Comprehensive Ranking of the 2014 and 2015 NFL Draft Classes

Texas A&M College Football, Johnny Manziel

Comprehensive Ranking of  the 2014 and 2015 NFL Draft Classes
Is the 2014 NFL Draft actually that strong when compared to 2015?

With a record number 98 underclassmen declaring for the 2014 NFL draft and claims that this is the deepest draft in many years (Steelers GM Kevin Colbert has called the 2014 class the deepest that he has seen in 30 years), it made me think. While there are a record number of underclassmen coming out for this draft, there were also some substantial returnees who, combined with the other eligible players for the 2015 draft, would make it a close contest as to which group is actually the deeper class.

And looking even further ahead, the true freshman class of 2013 was truly outstanding which is good news for the NFL as its farm system is well stocked.

But back to the comparison of the 2014 and 2015 drafts. You can decide which one is actually deeper based upon these rankings and your own if you wanted to add players. One advantage for the 2015 draft group is that these are the players that are eligible but may not all declare for the draft.


2014 and 2015 Comprehensive Comparisons by Position
QuarterbacksDefensive Ends
Running BacksDefensive Tackles
FullbacksMiddle-Inside Linebackers
Tight EndsOutside Linebackers
Wide ReceiversCornerbacks
Slot ReceiversFree Safeties
Offensive TacklesStrong Safeties
Offensive Guards

A (C) after a player's name in the 2014 group indicates a combine invitation.  It will be interesting to see how many of the combine invitees (335) get drafted in this 2014 draft. Of 224 selections and adding in a probable 38 Compensatory picks, there is a grand total of 262 selections. That means that there are at least 73 players at the Combine will not be drafted. Conversely, it will also be interesting to see how many players get drafted who were not invited to the combine.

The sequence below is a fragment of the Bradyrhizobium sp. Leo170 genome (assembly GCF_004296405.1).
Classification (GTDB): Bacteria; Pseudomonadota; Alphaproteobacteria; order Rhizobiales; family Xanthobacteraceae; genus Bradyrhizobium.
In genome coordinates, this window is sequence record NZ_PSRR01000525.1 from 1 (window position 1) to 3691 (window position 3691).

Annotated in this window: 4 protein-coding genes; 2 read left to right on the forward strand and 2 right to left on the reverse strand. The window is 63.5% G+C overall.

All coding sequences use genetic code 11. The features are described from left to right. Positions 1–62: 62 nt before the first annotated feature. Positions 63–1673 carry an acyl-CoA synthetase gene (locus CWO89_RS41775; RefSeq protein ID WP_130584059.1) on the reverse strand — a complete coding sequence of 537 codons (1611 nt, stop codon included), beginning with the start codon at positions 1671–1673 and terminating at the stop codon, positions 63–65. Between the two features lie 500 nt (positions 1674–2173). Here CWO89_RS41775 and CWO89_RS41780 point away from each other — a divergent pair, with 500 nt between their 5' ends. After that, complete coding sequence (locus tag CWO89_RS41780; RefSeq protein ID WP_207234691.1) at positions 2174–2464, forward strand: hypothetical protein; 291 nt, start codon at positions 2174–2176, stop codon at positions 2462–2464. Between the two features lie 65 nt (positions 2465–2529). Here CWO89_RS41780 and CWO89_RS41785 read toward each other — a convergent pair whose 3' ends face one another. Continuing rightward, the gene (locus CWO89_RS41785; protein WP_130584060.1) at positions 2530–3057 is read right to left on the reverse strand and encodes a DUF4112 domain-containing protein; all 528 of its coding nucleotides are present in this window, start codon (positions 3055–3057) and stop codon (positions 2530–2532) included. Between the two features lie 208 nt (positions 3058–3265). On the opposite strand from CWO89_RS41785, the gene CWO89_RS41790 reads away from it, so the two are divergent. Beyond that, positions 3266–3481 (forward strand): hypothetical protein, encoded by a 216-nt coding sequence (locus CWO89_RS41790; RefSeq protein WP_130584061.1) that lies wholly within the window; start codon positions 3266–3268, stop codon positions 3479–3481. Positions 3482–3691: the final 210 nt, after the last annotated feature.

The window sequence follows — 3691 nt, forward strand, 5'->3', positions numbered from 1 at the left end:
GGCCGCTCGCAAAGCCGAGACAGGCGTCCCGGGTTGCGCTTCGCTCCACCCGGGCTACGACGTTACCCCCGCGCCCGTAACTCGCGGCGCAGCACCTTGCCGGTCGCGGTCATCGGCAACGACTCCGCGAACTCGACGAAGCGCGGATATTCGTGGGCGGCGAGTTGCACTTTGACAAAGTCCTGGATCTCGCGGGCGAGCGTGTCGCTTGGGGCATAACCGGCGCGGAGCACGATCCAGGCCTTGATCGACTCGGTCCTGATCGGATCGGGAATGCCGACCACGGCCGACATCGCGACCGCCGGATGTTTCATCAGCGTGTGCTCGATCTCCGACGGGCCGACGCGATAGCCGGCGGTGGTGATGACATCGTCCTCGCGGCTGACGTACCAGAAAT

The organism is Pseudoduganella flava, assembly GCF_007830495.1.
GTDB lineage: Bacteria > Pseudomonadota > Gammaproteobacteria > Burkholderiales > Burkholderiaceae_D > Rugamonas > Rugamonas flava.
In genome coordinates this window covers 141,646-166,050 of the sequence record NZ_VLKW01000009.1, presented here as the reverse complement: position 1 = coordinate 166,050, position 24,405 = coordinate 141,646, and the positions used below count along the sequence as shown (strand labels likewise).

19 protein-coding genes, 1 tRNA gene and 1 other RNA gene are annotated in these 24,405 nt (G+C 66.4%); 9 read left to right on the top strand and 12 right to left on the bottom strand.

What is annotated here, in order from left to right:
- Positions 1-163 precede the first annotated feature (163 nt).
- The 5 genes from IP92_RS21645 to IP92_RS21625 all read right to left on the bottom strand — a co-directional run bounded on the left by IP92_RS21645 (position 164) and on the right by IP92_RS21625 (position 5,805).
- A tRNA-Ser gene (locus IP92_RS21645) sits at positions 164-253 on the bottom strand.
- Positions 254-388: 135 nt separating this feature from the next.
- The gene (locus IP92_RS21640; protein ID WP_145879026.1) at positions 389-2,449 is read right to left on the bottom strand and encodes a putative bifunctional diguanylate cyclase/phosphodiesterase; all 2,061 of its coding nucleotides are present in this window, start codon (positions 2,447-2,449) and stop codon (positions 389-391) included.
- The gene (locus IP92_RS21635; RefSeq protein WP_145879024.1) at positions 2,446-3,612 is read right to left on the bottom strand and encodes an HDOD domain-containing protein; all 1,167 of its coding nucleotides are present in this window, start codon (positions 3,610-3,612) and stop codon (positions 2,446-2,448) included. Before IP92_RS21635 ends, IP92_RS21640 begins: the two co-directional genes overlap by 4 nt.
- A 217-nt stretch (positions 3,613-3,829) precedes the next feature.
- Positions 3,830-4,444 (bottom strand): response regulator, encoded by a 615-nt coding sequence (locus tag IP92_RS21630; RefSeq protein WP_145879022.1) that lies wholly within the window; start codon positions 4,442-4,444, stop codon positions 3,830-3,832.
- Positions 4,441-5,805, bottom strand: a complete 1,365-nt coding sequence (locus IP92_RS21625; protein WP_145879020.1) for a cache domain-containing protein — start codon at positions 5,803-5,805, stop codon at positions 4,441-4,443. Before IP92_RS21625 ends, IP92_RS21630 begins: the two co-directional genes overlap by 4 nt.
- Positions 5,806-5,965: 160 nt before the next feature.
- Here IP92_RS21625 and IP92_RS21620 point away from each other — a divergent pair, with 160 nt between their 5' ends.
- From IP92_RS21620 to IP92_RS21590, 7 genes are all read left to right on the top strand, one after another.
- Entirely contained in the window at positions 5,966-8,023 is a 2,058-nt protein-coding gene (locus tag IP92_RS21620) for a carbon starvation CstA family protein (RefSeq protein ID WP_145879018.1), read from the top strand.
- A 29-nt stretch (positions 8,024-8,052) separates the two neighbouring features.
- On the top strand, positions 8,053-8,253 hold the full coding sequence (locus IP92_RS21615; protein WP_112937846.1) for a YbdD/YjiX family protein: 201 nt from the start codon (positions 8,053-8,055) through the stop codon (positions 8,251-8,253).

A (P) listed after a player indicates some type of problem, either an arrest record or suspension from the team or any other issue which puts a team on notice to a character issue. An asterisk (*) after the player's year indicates he was redshirted at some point in his collegiate career.  An (I) is for an injury or injuries.

It is always interesting to venture into selecting sleepers, or under the radar players, who lack the big time reputations and thus have to be considered long shots.  I have designated at least one player at each position as a sleeper in the 2014 group with a pound sign (#) after their names.  These are players who were not invited to the Combine or the Senior Bowl and, with two exceptions, were also not invited to the East - West Shrine Game.  I should mention that some of these players were underclassmen and while eligible for the Combine, were not eligible for those all-star games.  Many of these players may not even be drafted, but at one time or another have flashed outstanding ability which, with more consistency, would have elevated their draft status. And, in some cases, they were simply overlooked.  Most of these are the real long shot type of sleepers.

I have put a plus sign (+)  before each position group that appears to be the deeper or stronger group between the 2014 and 2015 draft classes.  The obvious strength of the 2014 class is WR, OLB and CB, with DE not far behind.